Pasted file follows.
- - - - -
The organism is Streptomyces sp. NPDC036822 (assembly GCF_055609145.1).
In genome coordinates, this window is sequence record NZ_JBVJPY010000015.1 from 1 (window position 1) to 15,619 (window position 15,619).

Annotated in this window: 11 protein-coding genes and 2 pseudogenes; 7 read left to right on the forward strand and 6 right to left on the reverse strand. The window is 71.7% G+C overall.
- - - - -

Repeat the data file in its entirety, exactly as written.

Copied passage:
The organism is Streptomyces sp. NPDC036822 (assembly GCF_055609145.1).
In genome coordinates, this window is sequence record NZ_JBVJPY010000015.1 from 1 (window position 1) to 15,619 (window position 15,619).

Annotated in this window: 11 protein-coding genes and 2 pseudogenes; 7 read left to right on the forward strand and 6 right to left on the reverse strand. The window is 71.7% G+C overall.